But I'm learning it's human nature to want the things you can't have. What changes is how you go about pursuing the things you want. When you're a little kid and you're told no, you scream and throw a temper tantrum. When you're a teenager and your parents tell you no, you're old enough to internalize your temper tantrum. But you're smarter and you're sneakier this time around. So you nod and act like you care when they say no, when they tell you who you can be friends with, when they say the know what's best. But then you go behind their backs to do it anyway. Because at some point, you need to start calling the shots. At some point, you need to start believing you know whats best. Or, I thought with a smile, you just stop asking for their permission in the first place.
You can control yourself if you really want to. I'll tell you how I know you can control yourself. If you were in a full fledged emotional temper tantrum in your house and I knocked on your front door..... Come on! Let me tell you what, you would get control of yourself, and it would only take a few seconds.
Her elf is going to do just that," he said, the red glow of the ever-after sun turning his hair auburn, almost as red as mine. "I did not work this hard at getting her to accept who she is to let you take your spoiled brat of a little-boy temper tantrum out on her. She stays on my side of the lines.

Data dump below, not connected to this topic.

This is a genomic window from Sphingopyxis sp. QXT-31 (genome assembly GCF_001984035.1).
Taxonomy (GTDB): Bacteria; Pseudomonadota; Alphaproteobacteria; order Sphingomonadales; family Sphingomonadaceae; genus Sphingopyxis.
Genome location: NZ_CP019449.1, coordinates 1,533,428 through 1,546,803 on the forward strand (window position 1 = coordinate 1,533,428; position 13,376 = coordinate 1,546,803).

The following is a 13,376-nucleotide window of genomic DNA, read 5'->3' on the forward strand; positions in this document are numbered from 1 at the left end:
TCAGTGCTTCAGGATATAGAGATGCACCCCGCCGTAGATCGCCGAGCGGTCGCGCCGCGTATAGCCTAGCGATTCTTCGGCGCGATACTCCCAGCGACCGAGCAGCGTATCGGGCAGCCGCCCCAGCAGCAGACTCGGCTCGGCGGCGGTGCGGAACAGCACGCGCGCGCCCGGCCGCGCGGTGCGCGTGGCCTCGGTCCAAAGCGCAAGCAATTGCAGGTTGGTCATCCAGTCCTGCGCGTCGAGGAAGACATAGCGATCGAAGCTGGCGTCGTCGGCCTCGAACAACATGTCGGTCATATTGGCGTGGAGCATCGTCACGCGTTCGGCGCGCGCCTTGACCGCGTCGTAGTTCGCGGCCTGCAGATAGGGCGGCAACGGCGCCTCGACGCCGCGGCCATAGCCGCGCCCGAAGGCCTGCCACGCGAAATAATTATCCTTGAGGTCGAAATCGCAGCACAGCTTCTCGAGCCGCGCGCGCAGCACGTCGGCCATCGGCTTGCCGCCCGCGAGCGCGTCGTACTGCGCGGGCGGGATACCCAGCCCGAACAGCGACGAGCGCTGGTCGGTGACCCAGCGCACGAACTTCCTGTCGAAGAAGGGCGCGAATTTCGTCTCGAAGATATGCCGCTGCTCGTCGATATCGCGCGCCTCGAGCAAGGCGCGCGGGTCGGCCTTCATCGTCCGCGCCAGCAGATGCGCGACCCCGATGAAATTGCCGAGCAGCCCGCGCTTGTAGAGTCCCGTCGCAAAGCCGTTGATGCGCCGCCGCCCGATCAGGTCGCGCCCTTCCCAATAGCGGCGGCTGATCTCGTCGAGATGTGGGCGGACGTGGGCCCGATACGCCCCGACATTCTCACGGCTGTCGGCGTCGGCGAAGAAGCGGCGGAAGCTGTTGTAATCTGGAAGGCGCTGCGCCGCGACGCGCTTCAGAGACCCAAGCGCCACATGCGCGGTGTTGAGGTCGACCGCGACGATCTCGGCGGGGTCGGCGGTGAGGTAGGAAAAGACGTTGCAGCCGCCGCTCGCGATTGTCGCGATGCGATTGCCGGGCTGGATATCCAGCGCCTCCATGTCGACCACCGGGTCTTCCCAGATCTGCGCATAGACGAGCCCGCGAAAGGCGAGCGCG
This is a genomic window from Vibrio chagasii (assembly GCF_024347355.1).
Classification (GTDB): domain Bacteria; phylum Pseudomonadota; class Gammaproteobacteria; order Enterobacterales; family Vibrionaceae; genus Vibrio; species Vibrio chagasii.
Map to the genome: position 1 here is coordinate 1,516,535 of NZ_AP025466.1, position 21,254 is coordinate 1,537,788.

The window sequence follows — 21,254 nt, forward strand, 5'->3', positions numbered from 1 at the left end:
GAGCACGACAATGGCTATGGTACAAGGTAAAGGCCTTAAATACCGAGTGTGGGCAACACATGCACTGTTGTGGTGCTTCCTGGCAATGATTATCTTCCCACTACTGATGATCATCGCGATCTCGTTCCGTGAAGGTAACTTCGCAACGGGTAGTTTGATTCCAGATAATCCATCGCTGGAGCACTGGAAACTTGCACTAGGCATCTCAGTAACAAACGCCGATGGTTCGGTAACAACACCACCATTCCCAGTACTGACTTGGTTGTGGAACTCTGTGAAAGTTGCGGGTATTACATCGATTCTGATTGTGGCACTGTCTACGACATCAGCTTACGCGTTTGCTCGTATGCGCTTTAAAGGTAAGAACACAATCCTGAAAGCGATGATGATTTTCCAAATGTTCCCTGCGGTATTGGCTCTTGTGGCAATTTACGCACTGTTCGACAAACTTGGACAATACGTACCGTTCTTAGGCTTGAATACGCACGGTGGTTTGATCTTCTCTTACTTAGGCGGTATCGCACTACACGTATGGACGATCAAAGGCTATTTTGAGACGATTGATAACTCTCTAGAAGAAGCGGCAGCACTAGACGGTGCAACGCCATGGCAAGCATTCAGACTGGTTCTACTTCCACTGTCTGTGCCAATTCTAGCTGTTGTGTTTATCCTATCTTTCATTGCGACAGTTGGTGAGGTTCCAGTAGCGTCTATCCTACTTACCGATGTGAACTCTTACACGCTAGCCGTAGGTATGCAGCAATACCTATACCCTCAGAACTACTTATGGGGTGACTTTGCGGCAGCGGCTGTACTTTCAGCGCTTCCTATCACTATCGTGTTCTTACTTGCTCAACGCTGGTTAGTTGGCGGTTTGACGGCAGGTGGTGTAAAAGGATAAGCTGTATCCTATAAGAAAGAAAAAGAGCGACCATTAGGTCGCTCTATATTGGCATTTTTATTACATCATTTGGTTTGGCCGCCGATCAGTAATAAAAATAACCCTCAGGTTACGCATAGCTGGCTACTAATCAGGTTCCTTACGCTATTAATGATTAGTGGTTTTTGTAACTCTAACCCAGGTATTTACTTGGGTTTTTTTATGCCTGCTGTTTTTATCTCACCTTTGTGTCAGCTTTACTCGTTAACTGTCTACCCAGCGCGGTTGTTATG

The basic idea is that there is this group that, over the centuries, has learned to control reincarnation. John's character stumbles into that realization, and it's a lot closer to him than he would ever have wanted to know. It's a metaphor for when you get in a fight with your significant other and you go, "Who is this?," or you look in the mirror and go, "Why did I say that?" It's the intruder. When you threw a temper tantrum at two years old, it's them.
Well, the first thing we do is take our brain out and put it in a drawer. Stick it somewhere and let it tantrum until it wears itself out. You may still hear the brain and all the shitty things it is saying to you, but it will be muffled, and just the fact that it is not in your head anymore will make things seem clearer. And then you just do it.
My internal temper tantrum tirade continued: But attracting and holding the interest of someone like Quinn Sullivan will have to go into my box of make believe with the eventual remake of Final Fantasy 7 with Playstation 3 graphics or finding an original, pristine version of Detective Comics No. 27- Batman's debut.
Unless a person can give reasons, there is, literally, no reason why anyone else should take that person seriously. But without reasons, all we are left with is emotional blackmail. We sometimes call it 'moral blackmail, ' but it has nothing to do with morals, only with the implied juvenile threat of having a tantrum unless everyone else gives in.
We are on the precipice of a crisis, a Constitutional crisis. The checks and balances, which have been at the core of this Republic, are about to be evaporated by the nuclear option. The checks and balances that say if you get 51% of the vote, you don't get your way 100% of the time. It is amazing, it's almost a temper tantrum.